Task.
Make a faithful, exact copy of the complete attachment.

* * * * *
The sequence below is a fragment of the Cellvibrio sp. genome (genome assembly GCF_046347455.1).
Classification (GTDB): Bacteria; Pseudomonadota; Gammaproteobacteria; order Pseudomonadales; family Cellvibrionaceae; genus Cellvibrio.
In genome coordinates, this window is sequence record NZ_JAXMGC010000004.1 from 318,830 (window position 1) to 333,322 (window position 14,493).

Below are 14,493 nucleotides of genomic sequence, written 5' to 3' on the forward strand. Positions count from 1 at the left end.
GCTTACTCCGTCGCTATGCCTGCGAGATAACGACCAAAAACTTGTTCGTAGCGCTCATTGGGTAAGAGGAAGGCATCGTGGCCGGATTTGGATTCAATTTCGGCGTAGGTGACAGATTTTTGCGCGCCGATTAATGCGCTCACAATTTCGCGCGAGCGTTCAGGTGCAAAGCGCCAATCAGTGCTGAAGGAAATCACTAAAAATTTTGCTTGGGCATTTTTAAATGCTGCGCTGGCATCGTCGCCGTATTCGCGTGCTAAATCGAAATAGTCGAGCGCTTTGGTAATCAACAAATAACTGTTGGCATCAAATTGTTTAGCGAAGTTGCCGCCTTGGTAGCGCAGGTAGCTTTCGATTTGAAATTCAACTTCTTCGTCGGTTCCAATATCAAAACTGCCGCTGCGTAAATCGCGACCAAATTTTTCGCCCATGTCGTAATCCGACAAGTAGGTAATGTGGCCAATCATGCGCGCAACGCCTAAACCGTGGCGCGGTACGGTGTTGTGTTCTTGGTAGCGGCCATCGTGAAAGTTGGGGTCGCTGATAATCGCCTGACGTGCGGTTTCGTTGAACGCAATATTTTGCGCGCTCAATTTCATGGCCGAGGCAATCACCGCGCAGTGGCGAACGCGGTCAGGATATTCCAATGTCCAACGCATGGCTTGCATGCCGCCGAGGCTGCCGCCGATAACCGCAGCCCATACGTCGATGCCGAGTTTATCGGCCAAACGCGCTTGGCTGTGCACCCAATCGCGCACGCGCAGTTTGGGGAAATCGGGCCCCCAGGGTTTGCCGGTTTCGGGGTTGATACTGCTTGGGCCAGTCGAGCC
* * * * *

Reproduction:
The sequence below is a fragment of the Cellvibrio sp. genome (genome assembly GCF_046347455.1).
Classification (GTDB): Bacteria; Pseudomonadota; Gammaproteobacteria; order Pseudomonadales; family Cellvibrionaceae; genus Cellvibrio.
In genome coordinates, this window is sequence record NZ_JAXMGC010000004.1 from 318,830 (window position 1) to 333,322 (window position 14,493).

Below are 14,493 nucleotides of genomic sequence, written 5' to 3' on the forward strand. Positions count from 1 at the left end.
GCTTACTCCGTCGCTATGCCTGCGAGATAACGACCAAAAACTTGTTCGTAGCGCTCATTGGGTAAGAGGAAGGCATCGTGGCCGGATTTGGATTCAATTTCGGCGTAGGTGACAGATTTTTGCGCGCCGATTAATGCGCTCACAATTTCGCGCGAGCGTTCAGGTGCAAAGCGCCAATCAGTGCTGAAGGAAATCACTAAAAATTTTGCTTGGGCATTTTTAAATGCTGCGCTGGCATCGTCGCCGTATTCGCGTGCTAAATCGAAATAGTCGAGCGCTTTGGTAATCAACAAATAACTGTTGGCATCAAATTGTTTAGCGAAGTTGCCGCCTTGGTAGCGCAGGTAGCTTTCGATTTGAAATTCAACTTCTTCGTCGGTTCCAATATCAAAACTGCCGCTGCGTAAATCGCGACCAAATTTTTCGCCCATGTCGTAATCCGACAAGTAGGTAATGTGGCCAATCATGCGCGCAACGCCTAAACCGTGGCGCGGTACGGTGTTGTGTTCTTGGTAGCGGCCATCGTGAAAGTTGGGGTCGCTGATAATCGCCTGACGTGCGGTTTCGTTGAACGCAATATTTTGCGCGCTCAATTTCATGGCCGAGGCAATCACCGCGCAGTGGCGAACGCGGTCAGGATATTCCAATGTCCAACGCATGGCTTGCATGCCGCCGAGGCTGCCGCCGATAACCGCAGCCCATACGTCGATGCCGAGTTTATCGGCCAAACGCGCTTGGCTGTGCACCCAATCGCGCACGCGCAGTTTGGGGAAATCGGGCCCCCAGGGTTTGCCGGTTTCGGGGTTGATACTGCTTGGGCCAGTCGAGCC